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David Lowery's A Ghost Story (2017) takes a familiar premise and becomes something we've never quite seen before. It won numerous awards, but spent less time in the theatres than the filmmakers might have liked.

That premise, like the sheet-ghost costume worn by Casey Affleck for most of the film, seems deceptively simple. A dead man refuses to leave his old life, and witnesses the future history of the place he inhabited. He follows the life of his grieving widow until she finally moves away. He then haunts the house as others take occupancy.

Of course, houses are as temporary as human bodies. Affleck's character, identified only as "C," remains rooted to his place even after the house is gone, and he no longer truly remembers why he's there.

The film features stunning visuals, and its story builds to a powerful conclusion. It suffers, alas, from a very slow start. These actors and this director could have made this story work in an hour, with perhaps even greater impact. Indeed, I initially wondered if it was one of those cases where someone takes their short film and remakes it as a feature. No, as it turns out. We're supposed to watch the protracted scene demonstrating M's (Rooney Mara) grief. I get its lingering length might be the point but, honestly, I would have understood without the art house excess. Likewise, the director clearly intended the mumbliness of the very real-world acting. The dialogue often takes a secondary role and, despite the importance of the overall sound design (and a few key conversations), the film could have eschewed dialogue entirely.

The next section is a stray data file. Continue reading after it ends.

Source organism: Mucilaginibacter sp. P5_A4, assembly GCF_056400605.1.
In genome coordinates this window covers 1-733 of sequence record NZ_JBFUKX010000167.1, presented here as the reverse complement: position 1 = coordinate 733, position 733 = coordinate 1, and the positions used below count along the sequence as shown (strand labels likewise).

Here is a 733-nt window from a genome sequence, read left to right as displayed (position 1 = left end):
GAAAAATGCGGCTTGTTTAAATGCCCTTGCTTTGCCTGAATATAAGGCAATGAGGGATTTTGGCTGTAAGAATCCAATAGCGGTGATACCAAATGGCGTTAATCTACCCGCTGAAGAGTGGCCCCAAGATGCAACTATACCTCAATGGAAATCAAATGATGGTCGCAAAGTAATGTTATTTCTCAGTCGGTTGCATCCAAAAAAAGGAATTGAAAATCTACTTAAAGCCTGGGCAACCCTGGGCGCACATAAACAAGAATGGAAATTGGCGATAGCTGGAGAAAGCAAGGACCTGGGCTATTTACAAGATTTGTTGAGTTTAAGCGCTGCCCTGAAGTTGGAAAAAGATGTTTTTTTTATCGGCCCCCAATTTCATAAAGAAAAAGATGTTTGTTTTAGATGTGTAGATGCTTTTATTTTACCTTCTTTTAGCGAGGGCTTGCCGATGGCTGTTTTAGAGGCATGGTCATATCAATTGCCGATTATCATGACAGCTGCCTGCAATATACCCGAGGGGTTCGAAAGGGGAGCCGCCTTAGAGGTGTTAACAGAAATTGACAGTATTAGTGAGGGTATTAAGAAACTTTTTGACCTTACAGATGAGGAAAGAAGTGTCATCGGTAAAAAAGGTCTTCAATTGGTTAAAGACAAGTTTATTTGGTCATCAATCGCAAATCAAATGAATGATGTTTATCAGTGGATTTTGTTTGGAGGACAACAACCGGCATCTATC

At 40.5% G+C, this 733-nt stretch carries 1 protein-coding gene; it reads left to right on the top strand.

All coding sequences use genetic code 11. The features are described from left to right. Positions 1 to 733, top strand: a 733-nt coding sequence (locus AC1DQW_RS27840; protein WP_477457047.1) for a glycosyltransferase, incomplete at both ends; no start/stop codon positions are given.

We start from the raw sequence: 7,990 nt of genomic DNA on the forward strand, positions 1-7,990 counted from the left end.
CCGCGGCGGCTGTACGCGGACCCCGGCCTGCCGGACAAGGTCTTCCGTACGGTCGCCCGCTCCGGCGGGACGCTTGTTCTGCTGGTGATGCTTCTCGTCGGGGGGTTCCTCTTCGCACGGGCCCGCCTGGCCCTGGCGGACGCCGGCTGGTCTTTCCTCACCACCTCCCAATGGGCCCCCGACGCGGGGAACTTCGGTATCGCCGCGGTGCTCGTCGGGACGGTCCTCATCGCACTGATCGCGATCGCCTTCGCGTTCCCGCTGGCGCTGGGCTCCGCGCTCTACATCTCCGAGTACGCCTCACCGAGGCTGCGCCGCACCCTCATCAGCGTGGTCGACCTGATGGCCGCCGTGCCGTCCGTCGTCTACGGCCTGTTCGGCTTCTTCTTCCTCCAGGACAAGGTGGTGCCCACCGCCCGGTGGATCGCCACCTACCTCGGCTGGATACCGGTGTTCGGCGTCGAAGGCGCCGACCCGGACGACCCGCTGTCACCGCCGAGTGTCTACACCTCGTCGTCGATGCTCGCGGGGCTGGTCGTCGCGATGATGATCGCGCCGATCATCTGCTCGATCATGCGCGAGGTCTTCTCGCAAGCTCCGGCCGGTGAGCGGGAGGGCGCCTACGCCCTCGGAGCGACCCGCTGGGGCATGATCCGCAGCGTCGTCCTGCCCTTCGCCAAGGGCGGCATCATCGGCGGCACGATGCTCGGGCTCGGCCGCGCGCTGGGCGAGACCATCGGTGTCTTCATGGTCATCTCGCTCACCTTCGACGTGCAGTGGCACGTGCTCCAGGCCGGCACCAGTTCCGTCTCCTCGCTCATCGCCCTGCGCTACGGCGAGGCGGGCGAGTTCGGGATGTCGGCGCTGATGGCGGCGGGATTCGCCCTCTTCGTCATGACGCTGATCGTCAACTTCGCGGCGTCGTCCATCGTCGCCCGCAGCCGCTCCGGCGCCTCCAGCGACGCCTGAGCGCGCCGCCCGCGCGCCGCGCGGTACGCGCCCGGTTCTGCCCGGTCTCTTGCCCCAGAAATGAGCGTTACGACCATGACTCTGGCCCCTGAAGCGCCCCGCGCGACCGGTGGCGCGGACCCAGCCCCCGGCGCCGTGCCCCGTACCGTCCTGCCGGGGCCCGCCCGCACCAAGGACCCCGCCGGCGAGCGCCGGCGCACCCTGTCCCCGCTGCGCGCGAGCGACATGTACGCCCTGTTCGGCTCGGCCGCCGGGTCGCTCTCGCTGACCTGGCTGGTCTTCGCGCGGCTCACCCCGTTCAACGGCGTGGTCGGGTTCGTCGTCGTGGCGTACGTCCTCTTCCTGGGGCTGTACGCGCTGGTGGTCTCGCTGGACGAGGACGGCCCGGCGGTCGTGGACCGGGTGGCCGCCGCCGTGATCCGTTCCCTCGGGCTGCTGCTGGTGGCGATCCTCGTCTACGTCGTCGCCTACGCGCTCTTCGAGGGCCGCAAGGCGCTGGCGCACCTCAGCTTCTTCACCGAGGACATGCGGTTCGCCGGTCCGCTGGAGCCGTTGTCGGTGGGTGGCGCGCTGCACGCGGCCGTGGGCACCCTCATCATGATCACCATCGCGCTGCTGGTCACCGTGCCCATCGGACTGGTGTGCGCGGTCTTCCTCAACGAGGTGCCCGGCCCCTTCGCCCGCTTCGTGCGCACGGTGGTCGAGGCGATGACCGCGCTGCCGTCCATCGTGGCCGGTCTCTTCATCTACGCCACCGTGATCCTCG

Pacing aside, A Ghost Story gets credit for taking the cliché image of the sheet-ghost and making it something affecting. Affleck pulls off a small miracle, conveying emotion while concealed.

I know some people love the first act for its studied realism. If you're not one of those people, I urge you, nevertheless, to keep watching. A Ghost Story features brilliant visual style and a powerful payoff.

In a Hollywood dominated by familiar tropes, F/X blockbusters, and explosions, we need films like this one.

Written and directed by David Lowery

Casey Affleck as C
Rooney Mara as M
McColm Cephas Jr. as Little Boy
Kenneisha Thompson as Doctor
Grover Coulson as Man in Wheelchair
Liz Cardenas Franke as Linda
Barlow Jacobs as Gentleman Caller
Sonia Acevedo as Maria
Carlos Bermudez as Carlos
Yasmina Gutierrez as Yasmina
Kenneisha Thompson as Doctor
Will Oldham as Prognosticator
Brea Grant as Clara
Rob Zabrecky, Sara Tomerlin as Pioneers
David Lowery as Neighbour
Kesha as Spirit Girl